Low Dose Radiation and Increased Longevity

Well-respected Professor John R. Cameron of the University of Wisconsin provided evidence that a moderate dose of low-dose radiation increased longevity. 

In 1958, Professor Cameron John joined the faculty of the Department of Radiology at the University of Wisconsin at Madison as an assistant professor, with a joint appointment in the Department of Physics. He quickly established himself as a leader in the field of medical physics and immediately began attracting graduate students and faculty to the new field of medical physics. Over the following three decades, under his leadership, the UW medical physics department expanded from a “one-man” operation to one of the biggest and most successful in the world. In 1981, the program became the first US department of medical physics, and John served as chair from its beginning until his retirement in 1986. 

At UW Professor Cameron focused on the application of physics to medicine, with emphasis on the development of new technologies and techniques for diagnosis and treatment of human diseases. He was a prolific researcher and published more than 200 scientific papers during his career.

In his later years, from 1992 onwards, John’s research interests turned to hormesis. He made a good argument, albeit controversial, that we all need more radiation to be healthy. He published the article “Is radiation an essential trace energy”. 

What is Homesis
Hormesis is a two-phased dose-response relationship to an environmental agent whereby low-dose amounts have a beneficial effect and high-dose amounts are either inhibitory to function or toxic. Within the hormetic zone, the biological response to low-dose amounts of some stressors is generally favorable. An example is the breathing of oxygen, which is required in low amounts (in air) via  respiration in living animals, but can be toxic in high amounts, even in a managed clinical setting (definition thanks to Wikipedia).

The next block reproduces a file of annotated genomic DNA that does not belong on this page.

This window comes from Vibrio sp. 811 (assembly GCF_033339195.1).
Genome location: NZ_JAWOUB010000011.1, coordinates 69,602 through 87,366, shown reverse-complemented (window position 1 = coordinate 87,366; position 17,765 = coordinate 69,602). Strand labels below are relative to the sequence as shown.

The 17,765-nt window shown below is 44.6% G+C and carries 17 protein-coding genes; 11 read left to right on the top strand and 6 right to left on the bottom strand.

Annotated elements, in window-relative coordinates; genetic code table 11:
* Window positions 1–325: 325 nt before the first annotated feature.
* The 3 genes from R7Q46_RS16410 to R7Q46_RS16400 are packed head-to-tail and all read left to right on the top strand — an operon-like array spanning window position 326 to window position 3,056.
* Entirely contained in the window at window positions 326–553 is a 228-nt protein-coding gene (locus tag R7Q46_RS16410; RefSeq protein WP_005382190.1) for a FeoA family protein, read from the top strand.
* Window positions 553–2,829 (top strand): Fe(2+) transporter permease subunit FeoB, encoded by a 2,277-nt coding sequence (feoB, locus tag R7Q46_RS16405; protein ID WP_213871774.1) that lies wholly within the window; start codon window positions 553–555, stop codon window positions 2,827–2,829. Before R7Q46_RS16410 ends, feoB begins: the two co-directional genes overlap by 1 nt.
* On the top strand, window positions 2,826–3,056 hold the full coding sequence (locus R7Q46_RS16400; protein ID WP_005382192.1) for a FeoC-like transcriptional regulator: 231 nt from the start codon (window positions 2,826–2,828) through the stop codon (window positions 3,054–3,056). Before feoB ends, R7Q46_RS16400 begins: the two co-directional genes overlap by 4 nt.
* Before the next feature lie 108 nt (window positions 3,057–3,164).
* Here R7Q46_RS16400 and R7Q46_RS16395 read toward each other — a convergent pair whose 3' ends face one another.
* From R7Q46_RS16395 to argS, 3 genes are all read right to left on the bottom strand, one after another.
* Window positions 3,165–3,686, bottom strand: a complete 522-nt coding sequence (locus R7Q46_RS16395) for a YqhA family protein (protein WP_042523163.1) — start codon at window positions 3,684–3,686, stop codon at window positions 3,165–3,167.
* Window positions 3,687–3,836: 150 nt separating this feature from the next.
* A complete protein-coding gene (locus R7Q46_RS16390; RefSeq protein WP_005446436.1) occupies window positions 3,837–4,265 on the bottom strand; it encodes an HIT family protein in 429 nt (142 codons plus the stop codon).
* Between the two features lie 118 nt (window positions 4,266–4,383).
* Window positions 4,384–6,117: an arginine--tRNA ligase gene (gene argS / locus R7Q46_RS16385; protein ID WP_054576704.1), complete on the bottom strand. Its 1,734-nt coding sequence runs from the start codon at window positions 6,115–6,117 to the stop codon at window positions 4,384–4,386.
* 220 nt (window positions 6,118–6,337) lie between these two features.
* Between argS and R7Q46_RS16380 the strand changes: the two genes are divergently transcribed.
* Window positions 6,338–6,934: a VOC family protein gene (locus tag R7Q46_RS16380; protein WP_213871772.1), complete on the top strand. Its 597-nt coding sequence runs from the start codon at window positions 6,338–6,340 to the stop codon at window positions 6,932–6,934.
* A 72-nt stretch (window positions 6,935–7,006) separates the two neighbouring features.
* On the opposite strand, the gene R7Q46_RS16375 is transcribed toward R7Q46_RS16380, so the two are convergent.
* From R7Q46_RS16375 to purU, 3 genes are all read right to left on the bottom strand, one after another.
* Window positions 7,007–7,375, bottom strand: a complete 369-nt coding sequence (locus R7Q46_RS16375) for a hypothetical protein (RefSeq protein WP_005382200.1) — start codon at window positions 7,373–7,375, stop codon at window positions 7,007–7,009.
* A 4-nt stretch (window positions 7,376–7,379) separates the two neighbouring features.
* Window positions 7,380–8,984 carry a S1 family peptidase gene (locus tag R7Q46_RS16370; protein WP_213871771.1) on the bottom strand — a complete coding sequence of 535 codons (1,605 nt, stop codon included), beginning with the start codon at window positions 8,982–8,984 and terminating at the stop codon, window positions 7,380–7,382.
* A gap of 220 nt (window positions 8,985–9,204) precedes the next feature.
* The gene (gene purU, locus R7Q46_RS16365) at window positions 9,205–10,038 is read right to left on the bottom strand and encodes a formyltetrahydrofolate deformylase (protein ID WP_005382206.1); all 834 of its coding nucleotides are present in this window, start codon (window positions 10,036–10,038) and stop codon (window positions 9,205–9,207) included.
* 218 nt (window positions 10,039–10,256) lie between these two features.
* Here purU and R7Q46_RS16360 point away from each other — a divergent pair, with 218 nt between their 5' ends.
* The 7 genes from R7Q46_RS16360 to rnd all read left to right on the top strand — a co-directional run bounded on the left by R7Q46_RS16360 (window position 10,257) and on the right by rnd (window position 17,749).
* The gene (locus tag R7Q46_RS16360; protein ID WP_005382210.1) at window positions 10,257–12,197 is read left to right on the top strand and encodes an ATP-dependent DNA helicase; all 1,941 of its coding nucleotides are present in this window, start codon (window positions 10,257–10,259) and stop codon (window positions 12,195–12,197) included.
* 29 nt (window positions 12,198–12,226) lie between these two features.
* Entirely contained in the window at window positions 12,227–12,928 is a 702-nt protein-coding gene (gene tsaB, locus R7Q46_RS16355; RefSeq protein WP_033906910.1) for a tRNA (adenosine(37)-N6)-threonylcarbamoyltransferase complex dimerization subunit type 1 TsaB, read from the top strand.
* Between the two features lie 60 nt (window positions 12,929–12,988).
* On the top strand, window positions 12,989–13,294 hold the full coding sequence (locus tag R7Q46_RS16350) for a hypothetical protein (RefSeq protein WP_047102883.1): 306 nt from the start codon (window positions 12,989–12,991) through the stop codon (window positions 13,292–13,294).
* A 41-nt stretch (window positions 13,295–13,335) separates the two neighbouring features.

The Evidence
In an article published in the  Science Daily (referencing a previous article in the British Journal Of Radiology), Professor Cameron provided evidence that a moderate annual dose of radiation increases longevity. According to Cameron,
British radiologists who entered the field between 1955 and 1979 had a 29 percent lower cancer death rate compared to all other male English physicians of the same age.
Radiologists also had a 36 percent lower death rate from non-cancer causes and a 32 percent lower death rate from all causes. The chances of such a health improvement being accidental is less than one in a thousand, Cameron said. The lower death rate from all causes results in more than a three-year increase in longevity — the same increase in longevity that would result if all cancers were curable.

He also cited similar news from a U.S. government sponsored study that he participated in which showed that the 28,000 nuclear shipyard workers with the greatest radiation doses, when compared to 32,500 shipyard workers who had no on-the-job radiation, had significantly less cancer and a 24 percent lower death rate from all causes. The chance of that health improvement being accidental is less than one in 10 million billion.